Earlier this year, the Supreme Court stepped up its scrutiny of race in college access in Fisher v. University of Texas. It once again ignited a national conversation on affirmative action and whether race-conscious quotas have fulfilled their purpose. But are we having the right conversation?
If we’re being honest with ourselves, we know that new approaches are needed to give underserved students greater access to education beyond high school. As a nation, we need policymakers, institution leaders, employers and others with courage to help chart the best path forward.
The difficult truth facing our country — affirmative action or not — is that American colleges and universities are still separate and unequal. The inequity in our postsecondary system has grown far too big for Band-Aid policies alone, and the stratification of our higher-education institutions, especially with regard to race, requires our attention.
A new study from the Georgetown University Center on Education and the Workforce finds that minority access to postsecondary education over the past 15 years is a good news/bad news story. The good news is that postsecondary access has increased, especially for African-Americans and Hispanics. The bad news is that the pace of attainment isn’t nearly good enough, and both groups are losing ground.
From 1995 to 2009, more than 80 percent of new students enrolled in the 468 most selective colleges in America were white. Over that same time span, more than 70 percent of new African-American and Hispanic students were enrolled in some 3,250 open-access, two- and four-year colleges. Of course, admissions selectivity doesn’t guarantee high quality, and open admissions policies don’t necessarily eliminate rigor. Still, by and large, today’s students are traveling on separate postsecondary pathways leading to unequal opportunities and outcomes.
Each year, there are more than 100,000 high-scoring African-American and Latino students from the top half of the nation’s high schools who either don’t attend college or don’t graduate. About 60,000 of these students come from families in the bottom half of the income distribution. African-American and Latino students are also more likely to drop out of college.
This matters because more than three-fourths of the nation’s professional degree holders are white. Statistics show that workers with advanced degrees earn up to $2 million per student over the course of a lifetime. They contribute more in taxes, are more involved civically and socially, and consume fewer public resources than college dropouts.
To ensure that these students get the support and resources they need for degree attainment, we can’t keep advocating for more representation in elite, selective schools — there simply aren’t enough seats in the top colleges for all the students who can do the work. That’s why we need to bring the high-quality education delivered by the elite colleges to all of our college students, wherever they are enrolled.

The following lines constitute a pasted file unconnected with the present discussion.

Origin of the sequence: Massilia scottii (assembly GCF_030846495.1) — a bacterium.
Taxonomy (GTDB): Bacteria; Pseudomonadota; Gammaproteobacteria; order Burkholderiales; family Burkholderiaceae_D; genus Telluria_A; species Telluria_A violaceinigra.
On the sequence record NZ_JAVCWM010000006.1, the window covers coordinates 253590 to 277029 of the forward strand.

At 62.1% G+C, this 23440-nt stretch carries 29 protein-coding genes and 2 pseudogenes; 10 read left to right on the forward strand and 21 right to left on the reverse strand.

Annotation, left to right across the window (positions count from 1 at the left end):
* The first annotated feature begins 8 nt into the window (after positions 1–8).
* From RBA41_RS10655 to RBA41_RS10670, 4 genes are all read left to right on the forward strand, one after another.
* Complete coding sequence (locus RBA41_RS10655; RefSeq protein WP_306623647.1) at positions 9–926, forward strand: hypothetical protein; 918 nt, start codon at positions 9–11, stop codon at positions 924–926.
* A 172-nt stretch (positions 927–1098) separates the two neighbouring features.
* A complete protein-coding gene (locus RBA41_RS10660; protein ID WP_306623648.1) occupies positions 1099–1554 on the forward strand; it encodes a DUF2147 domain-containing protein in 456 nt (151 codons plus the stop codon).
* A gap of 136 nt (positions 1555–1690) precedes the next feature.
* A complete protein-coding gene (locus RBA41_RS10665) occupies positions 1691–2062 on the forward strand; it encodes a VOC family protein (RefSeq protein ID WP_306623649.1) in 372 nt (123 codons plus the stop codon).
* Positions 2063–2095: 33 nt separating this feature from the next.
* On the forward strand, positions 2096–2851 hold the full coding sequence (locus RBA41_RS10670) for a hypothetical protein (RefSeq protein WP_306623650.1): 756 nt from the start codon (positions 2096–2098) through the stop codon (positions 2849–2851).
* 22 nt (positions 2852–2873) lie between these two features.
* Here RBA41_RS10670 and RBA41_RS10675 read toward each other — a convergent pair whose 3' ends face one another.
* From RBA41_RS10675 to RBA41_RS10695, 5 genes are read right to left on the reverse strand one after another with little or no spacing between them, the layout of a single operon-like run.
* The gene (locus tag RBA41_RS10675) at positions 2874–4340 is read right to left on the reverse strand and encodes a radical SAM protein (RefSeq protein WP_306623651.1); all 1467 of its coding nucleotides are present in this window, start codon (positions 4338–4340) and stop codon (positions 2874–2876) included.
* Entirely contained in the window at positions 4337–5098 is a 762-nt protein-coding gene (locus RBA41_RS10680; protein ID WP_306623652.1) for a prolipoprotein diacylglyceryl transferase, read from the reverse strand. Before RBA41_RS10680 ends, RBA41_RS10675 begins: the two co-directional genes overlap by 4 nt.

We believe that all of higher education must be reformed to design a truly student-centered, learning-based system — one that ensures access to all types of students, gives those students the preparation and ongoing support they need to succeed, and enables them to earn credentials that demonstrate real and relevant learning.
That’s what we need, but the jury is out on whether America has the political and public will to make the changes that are required. For decades, we’ve been doing things the same way, and that approach has served us well on many fronts. Now the time has come for us to start the process of shifting our focus away from where students go to college, so that we can start placing more value on what students actually know when they graduate.
For this shift to happen, we need a better approach to measuring what students know. That means creating a national system of credential and credits that’s based on learning and competencies rather than seat time and where students earned their degrees. This new system must offer clear and transparent pathways to students, support high-quality learning and prepare them to respond to workforce needs and trends.
In a country that prides itself on equality of opportunity, we must reject separate and unequal postsecondary pathways. Not only is our country’s economy ill-served by a system that fails to tap all of our talent, but so is our collective conscience. We’re all diminished by an education system that rations postsecondary opportunity based on skin color, income or status.
Jamie P. Merisotis is president and CEO of Lumina Foundation for Education. Anthony P. Carnevale is director of the Georgetown University Center on Education and the Workforce.